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A Former Goldman Sachs Partner Helps Us Take Charge of Our Financial Wellbeing

A Former Goldman Sachs Partner Helps Us Take Charge of Our Financial Wellbeing

This is a guest article by Charlotte Ransom, the CEO of wealth manager Netwealth and a former partner at Goldman Sachs.

We’re usually actively engaged in wellbeing across different areas of our lives. We take time to find good doctors to look after our health, trusted carers to help with our children or elderly parents and great beauty and lifestyle products to boost our confidence.

Our finances also affect our mindset directly. There’s peace of mind in knowing that our finances are in good shape – and the gnawing feeling of stress when they’re not, or when we’re not sure.

So, isn’t it time we started vetting our finances with the same attention to detail that we apply to other areas of our lives and put ourselves in control of our financial wellbeing?

The gender financial divide is getting worse

The past year has been difficult financially for many – and the pandemic has only exacerbated the already significant financial gap between men and women.

Our recent research showed that a greater number of women have been worried about their finances during the latest lockdown compared to men (46% vs 36%). But women were less likely to have actively engaged with their finances to address these concerns.

Fewer of us sought financial advice, and we also fall behind when it comes to investing our hard-earned cash; only a quarter of women (24%) plan to increase their investments in 2021, compared to over a third of men (35%).

So, why are women not taking charge of their finances?

In some ways these figures are, sadly, unsurprising – the finance industry has largely been built by men, for men. It wasn’t until 1980 that women could apply for credit cards without a male guarantor in the UK!

Historically, the wealth management companies looking after our money have used alienating, jargon-laden terminology that can feel unwieldy and inaccessible, with a focus on ‘benchmarks’, ‘alpha’ and ‘outperformance’. There’s been a lack of emphasis on goal-based investing and support to help us reach our targets, whatever they might be.

This is improving, but change won’t happen overnight. That is why it is important to take ownership of our finances now and ensure greater wellbeing in the years to come.

Cash isn’t always king

Traditionally, women are more likely to keep money in cash, preferring to save rather than invest. Cash feels safe. We like to see it in our bank balance, it is accessible to us when we need it, and we believe that it’s not going to lose its value. It’s a form of safety blanket.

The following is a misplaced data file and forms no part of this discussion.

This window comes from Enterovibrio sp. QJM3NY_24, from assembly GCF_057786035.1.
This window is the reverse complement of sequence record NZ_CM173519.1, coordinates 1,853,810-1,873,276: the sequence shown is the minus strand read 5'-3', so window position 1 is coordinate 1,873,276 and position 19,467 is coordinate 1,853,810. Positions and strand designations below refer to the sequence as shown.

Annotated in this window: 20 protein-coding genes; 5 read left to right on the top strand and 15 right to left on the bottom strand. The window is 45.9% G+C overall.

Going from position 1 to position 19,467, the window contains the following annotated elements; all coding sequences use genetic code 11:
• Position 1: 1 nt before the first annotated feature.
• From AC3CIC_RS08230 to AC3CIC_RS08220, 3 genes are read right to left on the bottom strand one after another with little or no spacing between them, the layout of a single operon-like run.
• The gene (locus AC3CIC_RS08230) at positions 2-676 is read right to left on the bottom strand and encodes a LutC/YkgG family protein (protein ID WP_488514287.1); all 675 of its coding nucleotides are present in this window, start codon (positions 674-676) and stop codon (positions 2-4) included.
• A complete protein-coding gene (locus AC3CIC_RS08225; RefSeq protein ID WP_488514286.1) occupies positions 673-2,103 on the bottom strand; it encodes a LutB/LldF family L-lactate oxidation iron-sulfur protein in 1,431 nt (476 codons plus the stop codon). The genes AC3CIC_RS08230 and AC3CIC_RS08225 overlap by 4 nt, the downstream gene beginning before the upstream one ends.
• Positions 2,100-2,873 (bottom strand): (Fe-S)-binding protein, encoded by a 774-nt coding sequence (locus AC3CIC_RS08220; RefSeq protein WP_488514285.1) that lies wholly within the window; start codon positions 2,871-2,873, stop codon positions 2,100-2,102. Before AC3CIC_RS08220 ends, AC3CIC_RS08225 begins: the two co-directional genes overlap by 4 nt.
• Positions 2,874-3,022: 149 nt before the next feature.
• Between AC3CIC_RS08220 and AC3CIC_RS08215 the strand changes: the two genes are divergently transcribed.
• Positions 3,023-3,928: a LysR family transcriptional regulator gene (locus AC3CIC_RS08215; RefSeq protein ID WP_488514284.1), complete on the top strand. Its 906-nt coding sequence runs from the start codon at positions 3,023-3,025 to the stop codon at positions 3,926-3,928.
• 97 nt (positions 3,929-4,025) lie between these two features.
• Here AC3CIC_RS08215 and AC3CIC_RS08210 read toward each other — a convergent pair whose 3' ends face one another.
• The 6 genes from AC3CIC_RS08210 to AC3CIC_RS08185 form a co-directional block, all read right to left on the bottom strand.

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But it’s a false and costly sense of security.

If we take a past example, savings of £100,000 held in cash would have dwindled to £84,000 over the space of 10 years, eroded by inflation. Alternatively, that money could have grown in value to £130,000 if invested in a balanced portfolio. This could have been invested as a contribution to a pension, for example, helping to secure a more comfortable retirement in the long term.

Financial empowerment often comes from better understanding and education. But not enough of us seek help in financial planning, despite the advantages it can give.

Want to seek financial advice but don’t know where to start? Here’s what to look out for:

  • Modern technology: An offering that helps you visualise how your savings could be optimised through effective financial planning can help you both understand how your cash could grow, and also provide you with the confidence and access you need to take control of your finances.
  • Choice of access to financial guidance and advice: Guidance, rather than formal financial advice, may be sufficient for many. If you prefer to take regulated advice, consider whether you want to pay for this on an annual fee basis or if one-off advice, charged hourly, is sufficient. Too many people are charged for annual advice when it’s more than they actually require, and this increases overall charges unnecessarily. Watch out for this.  
  • Lower fees: Significant numbers of investors are giving away their money unnecessarily due to outrageously high – and sometimes hard to find – account fees that eat away at their returns. Be sure to understand exactly how much the all-in charges are and compare different offerings’ relative costs and charges. You will find there can be a huge variation in charges that will have a direct impact on your financial outcomes.

While the pandemic will likely have a lasting impact for years to come, the power to take charge of our wellbeing through our finances is in our hands today and can make all the difference for the future.

Learn more about how Netwealth can help you start your investment journey here.

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